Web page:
Northern Anomaly Snow Job

Data Credits : Inverse ENSO, AO Index and NAO Index

Earlier this year, many weather-watchers were theorising that unusual conditions in the Arctic atmospheric pressure patterns could be behind the deeply cold and snowy winter :-

http://www.nasa.gov/topics/earth/features/coldweather-2009.html
http://www.dailykos.com/story/2010/1/6/822520/-Freak-Current-Takes-Gulf-Stream-to-Greenland
http://climatechangepsychology.blogspot.com/2010/01/weakening-of-polar-vortex-in-arctic.html

The anti-science mob just jumped up and down and yelled at it, calling it “global cooling”, but that’s what you’d expect from a one-dimensional crowd trying to “snow job” the truth about Global Warming.

However, it has now been reliably demonstrated that a combination of a moderately strong El Nino and a very low North Atlantic Oscillation (NAO) index locked in cold conditions and higher than usual precipitation leading to general whiteout in medium latitudes :-

http://www.agu.org/pubs/crossref/2010/2010GL043830.shtml

“Abstract : Winter 2009/10 had anomalously large snowfall in the central parts of the United States and in northwestern Europe. Connections between seasonal snow anomalies and the large scale atmospheric circulation are explored. An El Niño state is associated with positive snowfall anomalies in the southern and central United States and along the eastern seaboard and negative anomalies to the north. A negative NAO causes positive snow anomalies across eastern North America and in northern Europe. It is argued that increased snowfall in the southern U.S. is contributed to by a southward displaced storm track but further north, in the eastern U.S. and northern Europe, positive snow anomalies arise from the cold temperature anomalies of a negative NAO. These relations are used with observed values of NINO3 and the NAO to conclude that the negative NAO and El Niño event were responsible for the northern hemisphere snow anomalies of winter 2009/10.”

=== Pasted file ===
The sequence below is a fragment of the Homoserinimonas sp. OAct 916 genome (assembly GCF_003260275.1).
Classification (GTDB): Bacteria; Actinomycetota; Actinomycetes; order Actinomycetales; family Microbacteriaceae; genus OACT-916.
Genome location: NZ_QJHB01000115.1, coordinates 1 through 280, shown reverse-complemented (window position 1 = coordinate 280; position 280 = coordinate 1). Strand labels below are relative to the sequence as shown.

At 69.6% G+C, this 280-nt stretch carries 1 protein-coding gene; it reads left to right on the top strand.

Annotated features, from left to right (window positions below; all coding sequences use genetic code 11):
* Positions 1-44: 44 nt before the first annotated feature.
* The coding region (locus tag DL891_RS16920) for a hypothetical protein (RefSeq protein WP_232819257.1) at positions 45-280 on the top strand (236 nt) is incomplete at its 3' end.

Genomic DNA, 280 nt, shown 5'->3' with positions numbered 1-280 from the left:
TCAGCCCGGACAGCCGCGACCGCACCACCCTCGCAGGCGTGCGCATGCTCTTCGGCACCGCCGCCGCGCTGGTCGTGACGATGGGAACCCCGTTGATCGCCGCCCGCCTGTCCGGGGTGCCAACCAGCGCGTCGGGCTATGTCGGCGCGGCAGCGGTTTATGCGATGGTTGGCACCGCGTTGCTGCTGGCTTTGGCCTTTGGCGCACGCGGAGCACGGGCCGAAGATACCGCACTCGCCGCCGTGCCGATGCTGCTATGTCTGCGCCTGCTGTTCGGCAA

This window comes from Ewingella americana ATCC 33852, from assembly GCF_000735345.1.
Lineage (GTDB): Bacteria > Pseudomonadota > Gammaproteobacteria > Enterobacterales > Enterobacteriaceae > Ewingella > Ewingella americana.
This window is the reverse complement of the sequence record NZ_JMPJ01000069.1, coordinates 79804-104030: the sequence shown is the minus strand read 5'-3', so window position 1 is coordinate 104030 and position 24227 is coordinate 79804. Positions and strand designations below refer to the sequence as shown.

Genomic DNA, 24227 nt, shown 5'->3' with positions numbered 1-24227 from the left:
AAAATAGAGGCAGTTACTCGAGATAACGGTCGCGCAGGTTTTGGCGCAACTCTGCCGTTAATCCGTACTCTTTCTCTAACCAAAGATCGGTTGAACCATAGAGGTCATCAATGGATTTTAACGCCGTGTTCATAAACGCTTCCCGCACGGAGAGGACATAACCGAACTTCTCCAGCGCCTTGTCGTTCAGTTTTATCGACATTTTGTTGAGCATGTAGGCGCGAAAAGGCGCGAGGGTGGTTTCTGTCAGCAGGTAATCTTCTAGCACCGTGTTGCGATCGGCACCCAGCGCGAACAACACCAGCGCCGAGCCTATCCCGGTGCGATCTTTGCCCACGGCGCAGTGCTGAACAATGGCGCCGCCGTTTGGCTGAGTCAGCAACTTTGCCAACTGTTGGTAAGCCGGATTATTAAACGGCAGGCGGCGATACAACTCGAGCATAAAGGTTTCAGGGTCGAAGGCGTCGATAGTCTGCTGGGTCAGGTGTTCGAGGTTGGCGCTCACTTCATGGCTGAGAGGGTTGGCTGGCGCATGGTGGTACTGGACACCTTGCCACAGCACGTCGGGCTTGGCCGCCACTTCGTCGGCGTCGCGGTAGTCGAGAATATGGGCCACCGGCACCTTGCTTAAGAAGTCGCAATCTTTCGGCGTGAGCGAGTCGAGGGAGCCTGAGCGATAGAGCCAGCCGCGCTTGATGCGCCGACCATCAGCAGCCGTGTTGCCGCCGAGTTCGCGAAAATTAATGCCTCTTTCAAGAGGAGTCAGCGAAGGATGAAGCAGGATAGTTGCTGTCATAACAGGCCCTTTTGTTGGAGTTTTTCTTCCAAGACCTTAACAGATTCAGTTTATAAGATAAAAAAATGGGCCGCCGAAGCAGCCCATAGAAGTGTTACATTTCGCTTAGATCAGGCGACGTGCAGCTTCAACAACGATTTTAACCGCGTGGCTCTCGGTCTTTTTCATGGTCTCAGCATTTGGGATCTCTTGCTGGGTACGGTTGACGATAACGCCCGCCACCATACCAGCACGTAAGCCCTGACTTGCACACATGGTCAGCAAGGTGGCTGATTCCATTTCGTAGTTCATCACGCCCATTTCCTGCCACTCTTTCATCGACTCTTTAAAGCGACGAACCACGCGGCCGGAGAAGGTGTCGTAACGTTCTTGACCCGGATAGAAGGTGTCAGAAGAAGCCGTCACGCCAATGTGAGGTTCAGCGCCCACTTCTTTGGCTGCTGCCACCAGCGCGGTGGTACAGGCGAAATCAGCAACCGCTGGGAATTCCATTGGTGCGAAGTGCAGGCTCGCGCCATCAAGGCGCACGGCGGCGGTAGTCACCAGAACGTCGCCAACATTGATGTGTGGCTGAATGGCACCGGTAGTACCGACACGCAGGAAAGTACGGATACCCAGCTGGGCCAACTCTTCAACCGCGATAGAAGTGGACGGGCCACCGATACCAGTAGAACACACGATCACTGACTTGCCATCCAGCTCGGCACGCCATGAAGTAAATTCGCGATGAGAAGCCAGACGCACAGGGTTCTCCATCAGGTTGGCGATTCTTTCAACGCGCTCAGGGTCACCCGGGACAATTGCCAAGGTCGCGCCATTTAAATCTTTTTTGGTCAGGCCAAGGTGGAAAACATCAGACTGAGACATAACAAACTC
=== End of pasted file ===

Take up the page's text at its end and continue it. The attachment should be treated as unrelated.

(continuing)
“Citation: Seager, R., Y. Kushnir, J. Nakamura, M. Ting, and N. Naik (2010), Northern Hemisphere winter snow anomalies: ENSO, NAO and the winter of 2009/10, Geophys. Res. Lett., 37, L14703, doi:10.1029/2010GL043830.”

Now, I must admit to a little confusion, because when I came to draw the graph at the top of this post, I found that the AO Oscillation Index (Arctic Oscillation, or Northern Annular Mode (NAM)) was the value that plunged the depths.

Before anybody shouts at me, I know the NAO and the AO are closely related, but from the data I retrieved, it looks like the AO was the strongly anomalous index.

Anyway, the headlines are bouncing around :-

http://www.wired.com/wiredscience/2010/09/european-snowfall-caused-by-weather-collision/

http://www.bbc.co.uk/news/science-environment-11152077

Here’s another view of the NAO (“a timeseries of the winter (December to March average) of the Jones et al. NAO index”) :-

This demonstrates the very low Oscillation values for the Winter of 2009/2010 over the whole instrumental record.

[ Interesting additional note : in the graph at the top of this post, you can see the “year without winter” mild winter of 2006/2007 could be correlated with the strongly positive Arctic Oscillation / North Atlantic Oscillation. ]

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